Final Fantasy

You Need To Play the Cutest Rhythm Game Ever ASAP

A Final Fantasy festival.

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Square Enix

From the vibrant symphonic opening cutscene, it’s clear that Theatryhthm Final Bar Line celebrates the legacy of the Final Fantasy series, and boy does it do that well. Final Bar Line is absolutely stuffed with content to play through, and it’s all accentuated by an adorable art style that practically makes the game pop off the screen. Your mileage with the game will obviously vary depending on how much nostalgia you have for Final Fantasy, but even if you’re simply a fan of rhythm games, Final Bar Line is easily one of the most ambitious ever made.

Final Bar Line is technically the fifth Theatrhythm game, following two entries on the 3DS, a Dragon Quest spinoff, and a Japan-only arcade game in 2016. It’s hard to imagine the series going anywhere from here, however, as Final Bar Line essentially perfects the formula to a high sheen.

Like most rhythm games, the core gameplay of Theatrhythm revolves around hitting buttons in time to the music, as icons run along a track. Previous games in the series used control schemes entirely based around touch controls, but Final Bar Line switches things up to a button interface, and it by and large feels great. The controls take a bit of getting used to, but before long you’ll be using the control sticks to hit slide notes and directionals without a second thought. Square Enix has clearly put a lot of thought into how Final Bar Line plays with a controller, and there are a wealth of customization options for players of all skill sets.

Theatryhthm’s colorful art style is instantly eye-catching, and it’s put to great use to give each song even more personality.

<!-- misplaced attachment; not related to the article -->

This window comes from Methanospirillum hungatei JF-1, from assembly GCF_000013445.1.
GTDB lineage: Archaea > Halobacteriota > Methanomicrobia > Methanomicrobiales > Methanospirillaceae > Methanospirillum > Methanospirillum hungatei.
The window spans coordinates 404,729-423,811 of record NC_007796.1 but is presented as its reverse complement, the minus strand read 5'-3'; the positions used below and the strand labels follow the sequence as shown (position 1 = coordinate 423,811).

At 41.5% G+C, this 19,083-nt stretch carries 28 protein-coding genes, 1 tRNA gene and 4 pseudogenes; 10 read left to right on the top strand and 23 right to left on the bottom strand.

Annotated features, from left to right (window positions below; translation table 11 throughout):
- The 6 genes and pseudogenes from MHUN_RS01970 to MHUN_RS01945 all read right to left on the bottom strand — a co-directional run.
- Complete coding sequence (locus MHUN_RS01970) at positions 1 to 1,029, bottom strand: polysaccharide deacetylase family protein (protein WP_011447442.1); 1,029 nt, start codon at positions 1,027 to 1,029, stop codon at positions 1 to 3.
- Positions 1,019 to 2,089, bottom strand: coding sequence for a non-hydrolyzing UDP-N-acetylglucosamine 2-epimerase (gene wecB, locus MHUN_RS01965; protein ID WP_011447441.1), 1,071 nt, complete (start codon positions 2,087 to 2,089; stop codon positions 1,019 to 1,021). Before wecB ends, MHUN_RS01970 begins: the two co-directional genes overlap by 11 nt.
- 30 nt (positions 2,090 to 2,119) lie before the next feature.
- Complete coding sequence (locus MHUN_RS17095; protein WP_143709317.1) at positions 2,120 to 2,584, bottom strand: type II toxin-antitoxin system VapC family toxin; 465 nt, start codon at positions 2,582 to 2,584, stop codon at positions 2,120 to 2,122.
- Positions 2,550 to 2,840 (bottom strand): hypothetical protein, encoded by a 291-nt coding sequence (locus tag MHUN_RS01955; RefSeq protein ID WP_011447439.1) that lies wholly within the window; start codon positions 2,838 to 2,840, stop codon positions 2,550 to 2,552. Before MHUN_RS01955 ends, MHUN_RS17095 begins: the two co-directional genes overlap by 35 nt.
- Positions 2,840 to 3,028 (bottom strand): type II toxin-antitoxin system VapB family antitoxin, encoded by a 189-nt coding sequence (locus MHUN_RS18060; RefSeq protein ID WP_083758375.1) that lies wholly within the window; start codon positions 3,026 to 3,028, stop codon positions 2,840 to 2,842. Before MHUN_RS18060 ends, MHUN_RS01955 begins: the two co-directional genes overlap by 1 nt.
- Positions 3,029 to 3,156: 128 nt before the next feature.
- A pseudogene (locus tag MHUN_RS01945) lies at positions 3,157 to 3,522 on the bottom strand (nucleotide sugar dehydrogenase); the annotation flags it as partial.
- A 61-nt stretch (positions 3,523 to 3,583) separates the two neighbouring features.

Square Enix

Each song has three or four different difficulty modes that control the number of notes you’ll need to hit, and there are three control options on top of that. Pair lets two players do the same song with two controllers, single simplifies things to where you only use a single button, and Standard is just what it sounds like. All of these options let you fine-tune the difficulty to be as hard or easy as you want, so you never feel the pressure of not being good enough at rhythm.

The number of songs offered in Final Bar Line clocks in at a staggering 385, split across all of the mainline entries and a handful of spinoffs. It’s a tremendous offering that can keep you busy for hours on end, but you won’t have everything unlocked at the start.

Final Bar Line’s main new mode is Series Quests, where you play through each series and “relive” the game through their music. It can initially be a little disappointing that you don’t have everything unlocked from the beginning, but Final Bar Line’s incredible attention to detail more than makes up for it.

The amount of unique areas, enemies, and animations from each game is a huge step up from past entries.

Square Enix